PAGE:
However, if you are writing fiction set several thousand years into the future, I wouldn’t worry too much about what may or may not be feasible given our current understanding of physics and cognition. We’ve advanced our knowledge of both with many revolutionary jumps compared to even a few hundred years ago, and no one can say with any certainty what ‘impossible’ problems may be resolved dozens of centuries hence. Rather than trying to tailor your story to make it plausible to existing and proposed science, use it as a springboard to examine the potential impact upon humanity assuming it will become feasible. Very little science fiction from the past has stood the test of time based upon its predictions of future technology, but the best of it holds up despite the implausibility of its conceits precisely because of how well it investigates human nature and society in response to technological change and scientific discovery.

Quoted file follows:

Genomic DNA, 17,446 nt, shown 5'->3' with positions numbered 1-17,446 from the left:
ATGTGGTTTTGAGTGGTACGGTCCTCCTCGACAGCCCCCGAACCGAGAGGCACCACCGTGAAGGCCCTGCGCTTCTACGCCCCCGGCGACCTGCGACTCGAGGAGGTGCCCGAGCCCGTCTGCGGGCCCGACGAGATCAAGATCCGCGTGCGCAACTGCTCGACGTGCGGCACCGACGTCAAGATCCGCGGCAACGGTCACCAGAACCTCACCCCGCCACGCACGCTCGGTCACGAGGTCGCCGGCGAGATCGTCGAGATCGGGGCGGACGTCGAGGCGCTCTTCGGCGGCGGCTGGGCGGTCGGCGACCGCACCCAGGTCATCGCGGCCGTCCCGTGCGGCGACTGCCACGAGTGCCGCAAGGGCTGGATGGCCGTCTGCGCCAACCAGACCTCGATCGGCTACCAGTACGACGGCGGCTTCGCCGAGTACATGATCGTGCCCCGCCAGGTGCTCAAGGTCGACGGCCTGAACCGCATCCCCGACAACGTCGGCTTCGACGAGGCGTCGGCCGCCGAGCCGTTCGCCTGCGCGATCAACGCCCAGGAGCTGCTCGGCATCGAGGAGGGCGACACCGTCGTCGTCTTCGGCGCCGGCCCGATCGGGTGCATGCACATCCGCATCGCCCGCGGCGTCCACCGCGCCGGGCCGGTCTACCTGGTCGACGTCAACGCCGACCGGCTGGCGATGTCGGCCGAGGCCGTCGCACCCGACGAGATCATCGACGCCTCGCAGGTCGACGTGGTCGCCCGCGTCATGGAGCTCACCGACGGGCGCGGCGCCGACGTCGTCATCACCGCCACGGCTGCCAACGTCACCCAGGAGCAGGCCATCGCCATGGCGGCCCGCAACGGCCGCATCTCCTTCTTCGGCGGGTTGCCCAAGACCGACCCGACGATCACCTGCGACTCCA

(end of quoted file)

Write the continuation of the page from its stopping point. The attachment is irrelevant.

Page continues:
I’d say current AI is already capable of tasks that, if they aren’t actually ‘smart’ or ‘creative’, are pretty damn good facsimiles thereof - deep learning networks can ‘understand’ things and ‘invent’ other things - and AI assistants are already at the point where they are better than humans at finding relevant stuff.
Given sufficient opportunities of trial and error, and sufficient control of the real world, I see no reason why current or near-future AIs can’t be capable of something that could reasonably be described as ‘innovation’